Congratulations, you’re pregnant! Now what? Our maternity experts are here to help you through your 39 week pregnancy journey. There’s a lot of misinformation out there about pregnancy, with everything from old wives tales to something your friend read on a random website. At HealthONE, we want to give you helpful maternity information from a trusted source.
Here are some frequently asked questions women like you have about pregnancy, childbirth and everything in between.
Check back regularly for updates to our FAQ section.
Why does every smell churn my stomach?
A pregnant woman’s sense of smell is significantly increased during pregnancy due to hormonal changes in the body associated with morning sickness, such as the production of human chorionic gonadotropin (hCG). Some experts have theorized the heightened sense of smell is a defense mechanism to alert mothers of potentially harmful foods while pregnant.
Just try to avoid these smells or foods as best as you can during your pregnancy. Your nose will thank you!
Why do I crave certain foods when I am pregnant?
No one knows exactly what causes those sometimes-irresistible pregnancy cravings, but most experts agree it is caused by significant hormonal changes. High hormone levels can change your sense of taste and smell, leading to specific food cravings. Some dietitians and physicians also think cravings are your body trying to tell you specific nutrients it may be missing, though nothing has been scientifically proven.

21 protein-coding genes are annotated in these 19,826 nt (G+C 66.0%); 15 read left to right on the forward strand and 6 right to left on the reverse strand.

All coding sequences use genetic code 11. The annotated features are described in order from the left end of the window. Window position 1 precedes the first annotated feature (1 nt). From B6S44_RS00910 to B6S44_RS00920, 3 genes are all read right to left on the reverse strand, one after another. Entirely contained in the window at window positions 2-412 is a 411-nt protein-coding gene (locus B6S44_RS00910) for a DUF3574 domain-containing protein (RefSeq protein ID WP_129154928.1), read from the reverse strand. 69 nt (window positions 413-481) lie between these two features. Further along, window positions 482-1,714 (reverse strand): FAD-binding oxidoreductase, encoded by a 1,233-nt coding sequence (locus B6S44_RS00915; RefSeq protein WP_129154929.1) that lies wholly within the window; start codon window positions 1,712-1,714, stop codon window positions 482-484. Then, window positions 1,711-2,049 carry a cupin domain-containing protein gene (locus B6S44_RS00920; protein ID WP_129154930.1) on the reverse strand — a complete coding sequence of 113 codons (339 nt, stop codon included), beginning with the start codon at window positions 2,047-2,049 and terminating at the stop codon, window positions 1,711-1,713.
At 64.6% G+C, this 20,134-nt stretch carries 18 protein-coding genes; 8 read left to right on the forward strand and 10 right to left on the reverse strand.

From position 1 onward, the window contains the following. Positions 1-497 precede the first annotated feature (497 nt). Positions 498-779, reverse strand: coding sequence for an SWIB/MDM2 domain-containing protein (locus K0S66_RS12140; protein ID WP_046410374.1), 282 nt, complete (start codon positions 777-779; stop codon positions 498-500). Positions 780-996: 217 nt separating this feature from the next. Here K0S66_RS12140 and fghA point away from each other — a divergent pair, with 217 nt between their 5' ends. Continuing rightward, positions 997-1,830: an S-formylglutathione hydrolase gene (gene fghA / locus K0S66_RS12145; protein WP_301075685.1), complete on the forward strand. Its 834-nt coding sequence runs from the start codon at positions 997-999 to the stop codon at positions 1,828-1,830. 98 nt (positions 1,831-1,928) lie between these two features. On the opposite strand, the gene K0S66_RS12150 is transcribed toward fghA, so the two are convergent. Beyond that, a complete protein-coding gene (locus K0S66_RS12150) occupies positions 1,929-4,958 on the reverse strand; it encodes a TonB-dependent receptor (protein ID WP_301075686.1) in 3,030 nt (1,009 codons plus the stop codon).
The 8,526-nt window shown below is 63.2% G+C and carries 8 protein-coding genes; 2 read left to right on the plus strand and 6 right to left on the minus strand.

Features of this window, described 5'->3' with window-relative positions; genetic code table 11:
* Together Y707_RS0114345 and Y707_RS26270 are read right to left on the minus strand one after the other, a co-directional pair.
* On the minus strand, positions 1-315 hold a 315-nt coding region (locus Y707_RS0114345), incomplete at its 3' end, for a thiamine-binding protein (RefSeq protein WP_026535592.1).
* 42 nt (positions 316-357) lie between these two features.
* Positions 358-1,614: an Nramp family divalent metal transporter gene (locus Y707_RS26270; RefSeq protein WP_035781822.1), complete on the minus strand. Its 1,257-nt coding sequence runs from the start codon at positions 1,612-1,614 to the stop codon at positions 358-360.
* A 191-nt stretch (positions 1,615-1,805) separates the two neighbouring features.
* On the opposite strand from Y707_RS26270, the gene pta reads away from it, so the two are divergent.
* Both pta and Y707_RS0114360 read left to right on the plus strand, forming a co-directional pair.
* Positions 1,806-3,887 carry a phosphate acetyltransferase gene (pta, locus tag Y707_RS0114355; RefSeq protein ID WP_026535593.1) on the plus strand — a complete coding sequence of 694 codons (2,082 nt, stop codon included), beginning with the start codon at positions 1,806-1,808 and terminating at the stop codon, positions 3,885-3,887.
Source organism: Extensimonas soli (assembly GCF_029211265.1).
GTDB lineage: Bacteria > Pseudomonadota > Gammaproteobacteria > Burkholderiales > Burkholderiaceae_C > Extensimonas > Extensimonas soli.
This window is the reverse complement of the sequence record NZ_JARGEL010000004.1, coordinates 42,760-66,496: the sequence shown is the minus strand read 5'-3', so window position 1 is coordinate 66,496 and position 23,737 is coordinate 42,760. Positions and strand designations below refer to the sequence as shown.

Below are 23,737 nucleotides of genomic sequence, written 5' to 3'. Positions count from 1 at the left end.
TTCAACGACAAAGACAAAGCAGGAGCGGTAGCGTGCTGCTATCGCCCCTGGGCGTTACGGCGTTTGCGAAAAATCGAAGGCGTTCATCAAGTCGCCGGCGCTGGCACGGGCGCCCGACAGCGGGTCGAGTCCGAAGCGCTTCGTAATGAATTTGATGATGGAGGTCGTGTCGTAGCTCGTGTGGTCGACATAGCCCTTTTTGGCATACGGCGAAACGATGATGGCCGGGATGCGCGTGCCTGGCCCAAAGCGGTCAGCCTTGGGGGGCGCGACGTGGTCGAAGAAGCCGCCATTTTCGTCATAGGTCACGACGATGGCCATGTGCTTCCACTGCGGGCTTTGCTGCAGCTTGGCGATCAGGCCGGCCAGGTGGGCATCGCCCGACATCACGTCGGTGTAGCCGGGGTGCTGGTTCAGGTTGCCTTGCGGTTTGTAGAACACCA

Some women even develop an eating order called pica, a condition where a pregnant woman craves non-food items. If you are experiencing this type of craving, you aren’t alone. It’s estimated that pica affects almost 30 percent of expecting mothers.
The best way to combat cravings is to give in to them in moderation, and avoid the extremely unhealthy ones by finding something else to occupy your mind. If you have any questions about how to deal with your pregnancy cravings or if you start experiencing any symptoms related to pica, talk to your physician.
How long does morning sickness last (because I’m already sick of it!)?
Thankfully, most women only experience the effects of morning sickness from weeks six to 16 of their pregnancy. If you are feeling nauseated or sick during the entire day, don’t worry. This is completely normal. For many pregnant women, morning sickness is typically more of an all-day sickness, though the worst symptoms typically occur in the morning.
Hang in there!
Is it just me, or are my feet growing?
No, it’s not just your imagination. On average, a woman’s foot will grow one whole shoe size during pregnancy.
How much should I be eating while I’m pregnant?
Your baby always receives nutrients from the food you eat before you do. This is why a healthy, balanced diet is important for you and your baby during pregnancy. While you are eating for two, it’s important to remember you only need to eat an extra 300 calories a day. Eating the prescribed amount of calories while pregnant can help you shed stubborn baby weight after your delivery.
Another crazy fact: your baby can taste the food you eat while inside the womb, and can taste different foods when you are breast-feeding.
Can I exercise during pregnancy?
Yes, yes and yes! Studies suggest expecting mothers who get regular exercise during pregnancy can get through labor more easily and lose weight faster after childbirth than women who don’t. You should exercise, but don’t overdo it. We advise aerobic exercise like prenatal yoga classes, walking or swimming four times a week for ideal results.
This may sound intimidating, but take baby steps!
How much weight am I going to put on during my pregnancy?
Most women will gain somewhere around 25-35 pounds during pregnancy, depending on their height and pre-pregnancy weight.